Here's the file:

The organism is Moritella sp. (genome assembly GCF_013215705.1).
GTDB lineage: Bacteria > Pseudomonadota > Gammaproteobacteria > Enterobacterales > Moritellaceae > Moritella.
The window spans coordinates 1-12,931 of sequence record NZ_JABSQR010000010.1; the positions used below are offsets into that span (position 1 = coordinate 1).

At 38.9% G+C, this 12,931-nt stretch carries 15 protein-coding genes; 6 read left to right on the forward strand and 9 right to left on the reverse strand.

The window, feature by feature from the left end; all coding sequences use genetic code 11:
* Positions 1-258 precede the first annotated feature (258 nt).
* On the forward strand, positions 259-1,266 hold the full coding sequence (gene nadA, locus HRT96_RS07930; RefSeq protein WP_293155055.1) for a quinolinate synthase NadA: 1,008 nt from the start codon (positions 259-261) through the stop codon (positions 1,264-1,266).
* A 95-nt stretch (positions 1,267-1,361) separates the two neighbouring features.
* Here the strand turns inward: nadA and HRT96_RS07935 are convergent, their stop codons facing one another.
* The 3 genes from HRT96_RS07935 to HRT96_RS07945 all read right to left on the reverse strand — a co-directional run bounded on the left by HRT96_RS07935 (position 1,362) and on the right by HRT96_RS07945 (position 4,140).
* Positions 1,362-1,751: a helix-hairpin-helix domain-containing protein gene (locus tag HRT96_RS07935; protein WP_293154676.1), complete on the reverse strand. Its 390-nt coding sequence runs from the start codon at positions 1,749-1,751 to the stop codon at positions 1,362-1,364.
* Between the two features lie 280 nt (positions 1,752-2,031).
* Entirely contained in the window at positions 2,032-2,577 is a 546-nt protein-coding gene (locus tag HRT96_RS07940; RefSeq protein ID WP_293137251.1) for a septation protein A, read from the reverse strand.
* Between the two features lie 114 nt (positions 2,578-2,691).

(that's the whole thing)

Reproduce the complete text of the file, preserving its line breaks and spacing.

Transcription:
The organism is Moritella sp. (genome assembly GCF_013215705.1).
GTDB lineage: Bacteria > Pseudomonadota > Gammaproteobacteria > Enterobacterales > Moritellaceae > Moritella.
The window spans coordinates 1-12,931 of sequence record NZ_JABSQR010000010.1; the positions used below are offsets into that span (position 1 = coordinate 1).

At 38.9% G+C, this 12,931-nt stretch carries 15 protein-coding genes; 6 read left to right on the forward strand and 9 right to left on the reverse strand.

The window, feature by feature from the left end; all coding sequences use genetic code 11:
* Positions 1-258 precede the first annotated feature (258 nt).
* On the forward strand, positions 259-1,266 hold the full coding sequence (gene nadA, locus HRT96_RS07930; RefSeq protein WP_293155055.1) for a quinolinate synthase NadA: 1,008 nt from the start codon (positions 259-261) through the stop codon (positions 1,264-1,266).
* A 95-nt stretch (positions 1,267-1,361) separates the two neighbouring features.
* Here the strand turns inward: nadA and HRT96_RS07935 are convergent, their stop codons facing one another.
* The 3 genes from HRT96_RS07935 to HRT96_RS07945 all read right to left on the reverse strand — a co-directional run bounded on the left by HRT96_RS07935 (position 1,362) and on the right by HRT96_RS07945 (position 4,140).
* Positions 1,362-1,751: a helix-hairpin-helix domain-containing protein gene (locus tag HRT96_RS07935; protein WP_293154676.1), complete on the reverse strand. Its 390-nt coding sequence runs from the start codon at positions 1,749-1,751 to the stop codon at positions 1,362-1,364.
* Between the two features lie 280 nt (positions 1,752-2,031).
* Entirely contained in the window at positions 2,032-2,577 is a 546-nt protein-coding gene (locus tag HRT96_RS07940; RefSeq protein ID WP_293137251.1) for a septation protein A, read from the reverse strand.
* Between the two features lie 114 nt (positions 2,578-2,691).